Convertibles and Warrants
                     The Gist of It
                                                                 Ever since speculation in corporate securities became
1. Changes in corporate complexion by virtue of new man-      fashionable, investors and bankers have sought a way
   agement or new products can elevate stocks.                to engage in it and, at the same time, reduce the risks of
2. Short-run and sizable profits are frequently possible in   possible loss—to obtain some defense of their dollars
   cyclical stocks.                                           in case the market sold off drastically. One speculative
3. These must be "bought right" and sold when earnings        vehicle designed with such defensive qualities in view is
   have fully recovered.                                      the "convertible." This is a senior security, usually either
4. Special situations can be very profitable but require      a debenture bond or a preferred stock, which, because
   special knowledge.
                                                              of its prior position on the corporate balance sheet and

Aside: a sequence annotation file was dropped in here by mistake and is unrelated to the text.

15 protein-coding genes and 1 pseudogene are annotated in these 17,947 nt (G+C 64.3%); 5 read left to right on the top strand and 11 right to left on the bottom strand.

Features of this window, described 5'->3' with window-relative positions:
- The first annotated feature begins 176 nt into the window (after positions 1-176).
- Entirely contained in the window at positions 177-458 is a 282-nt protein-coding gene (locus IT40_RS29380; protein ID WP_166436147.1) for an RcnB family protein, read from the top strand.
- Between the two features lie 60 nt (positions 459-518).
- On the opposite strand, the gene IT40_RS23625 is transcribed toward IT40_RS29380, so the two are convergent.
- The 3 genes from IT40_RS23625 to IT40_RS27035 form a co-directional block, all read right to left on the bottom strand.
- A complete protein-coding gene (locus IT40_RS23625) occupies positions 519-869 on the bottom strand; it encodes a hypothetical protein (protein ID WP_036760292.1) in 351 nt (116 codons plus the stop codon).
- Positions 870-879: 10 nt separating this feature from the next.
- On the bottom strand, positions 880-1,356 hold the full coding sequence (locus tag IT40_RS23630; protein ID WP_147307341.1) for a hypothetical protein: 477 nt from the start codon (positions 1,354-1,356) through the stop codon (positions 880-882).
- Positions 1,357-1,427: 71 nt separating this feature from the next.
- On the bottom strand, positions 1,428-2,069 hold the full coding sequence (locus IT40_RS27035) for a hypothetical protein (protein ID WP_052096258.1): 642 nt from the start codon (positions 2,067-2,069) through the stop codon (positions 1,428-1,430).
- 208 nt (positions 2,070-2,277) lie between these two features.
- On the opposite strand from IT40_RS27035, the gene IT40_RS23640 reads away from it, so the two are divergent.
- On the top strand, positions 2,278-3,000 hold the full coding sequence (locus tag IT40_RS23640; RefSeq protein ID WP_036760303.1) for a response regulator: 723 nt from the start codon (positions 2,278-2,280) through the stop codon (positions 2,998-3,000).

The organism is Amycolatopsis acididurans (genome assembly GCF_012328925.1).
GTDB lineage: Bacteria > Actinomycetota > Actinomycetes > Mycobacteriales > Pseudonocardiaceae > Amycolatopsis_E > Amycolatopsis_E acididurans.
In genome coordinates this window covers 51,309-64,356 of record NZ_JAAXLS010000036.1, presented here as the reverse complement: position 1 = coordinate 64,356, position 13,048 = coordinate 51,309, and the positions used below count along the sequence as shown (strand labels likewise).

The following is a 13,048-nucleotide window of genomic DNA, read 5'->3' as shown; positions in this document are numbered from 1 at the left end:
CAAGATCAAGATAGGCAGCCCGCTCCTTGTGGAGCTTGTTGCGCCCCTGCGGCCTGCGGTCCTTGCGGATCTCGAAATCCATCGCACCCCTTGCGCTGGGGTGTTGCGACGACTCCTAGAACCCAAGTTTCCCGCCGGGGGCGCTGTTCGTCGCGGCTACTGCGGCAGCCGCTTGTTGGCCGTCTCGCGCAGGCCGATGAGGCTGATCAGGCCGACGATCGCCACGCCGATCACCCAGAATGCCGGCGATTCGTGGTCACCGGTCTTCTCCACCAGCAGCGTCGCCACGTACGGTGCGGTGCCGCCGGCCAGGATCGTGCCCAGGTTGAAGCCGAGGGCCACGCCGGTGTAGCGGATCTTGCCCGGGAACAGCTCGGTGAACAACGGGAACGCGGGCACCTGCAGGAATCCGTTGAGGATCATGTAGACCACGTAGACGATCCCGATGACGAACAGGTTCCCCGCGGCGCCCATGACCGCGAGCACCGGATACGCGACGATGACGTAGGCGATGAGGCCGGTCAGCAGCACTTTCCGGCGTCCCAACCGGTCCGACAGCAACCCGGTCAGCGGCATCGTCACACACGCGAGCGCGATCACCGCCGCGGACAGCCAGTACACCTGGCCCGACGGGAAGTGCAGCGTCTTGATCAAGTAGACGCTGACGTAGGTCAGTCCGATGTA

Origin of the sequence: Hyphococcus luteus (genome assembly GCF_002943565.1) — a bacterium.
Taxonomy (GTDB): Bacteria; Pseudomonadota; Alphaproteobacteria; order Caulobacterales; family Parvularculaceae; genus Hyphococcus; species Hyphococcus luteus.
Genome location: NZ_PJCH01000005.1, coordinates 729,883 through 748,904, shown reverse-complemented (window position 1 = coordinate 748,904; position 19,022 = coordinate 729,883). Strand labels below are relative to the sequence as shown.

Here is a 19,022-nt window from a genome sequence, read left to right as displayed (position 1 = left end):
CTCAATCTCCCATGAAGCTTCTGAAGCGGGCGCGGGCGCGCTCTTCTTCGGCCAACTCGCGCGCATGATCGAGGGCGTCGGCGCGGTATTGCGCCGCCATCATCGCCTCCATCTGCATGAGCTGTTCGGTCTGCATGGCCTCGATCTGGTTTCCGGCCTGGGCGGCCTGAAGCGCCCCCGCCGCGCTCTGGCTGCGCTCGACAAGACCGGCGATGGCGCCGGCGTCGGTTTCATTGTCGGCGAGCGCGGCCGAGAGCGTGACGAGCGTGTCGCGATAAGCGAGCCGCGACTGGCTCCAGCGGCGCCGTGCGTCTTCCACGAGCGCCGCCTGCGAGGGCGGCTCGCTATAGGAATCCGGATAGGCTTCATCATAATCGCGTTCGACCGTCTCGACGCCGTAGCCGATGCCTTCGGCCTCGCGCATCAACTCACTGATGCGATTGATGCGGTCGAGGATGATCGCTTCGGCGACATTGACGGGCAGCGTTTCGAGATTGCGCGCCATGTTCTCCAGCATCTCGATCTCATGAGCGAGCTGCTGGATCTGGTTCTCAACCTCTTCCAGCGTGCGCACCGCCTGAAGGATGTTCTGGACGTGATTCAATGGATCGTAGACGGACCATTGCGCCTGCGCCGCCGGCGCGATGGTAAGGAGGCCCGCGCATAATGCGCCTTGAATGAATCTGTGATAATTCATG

5. These techniques are supplements—they do not replace
   purchase, and patient retention, of growth issues.         its dependable fixed income, will have investment status
                                                              and a relatively stable market. To this fixed-income se-
                                                              curity with a definite face value or redemption price is
                                                              added a conversion privilege—the right to convert it into
                                                              a certain number of shares of common stock in the same
                                                              company at a certain price (or prices) and for a definite
                                                              and limited period of time.


                                                                          Dual Personality of Convertibles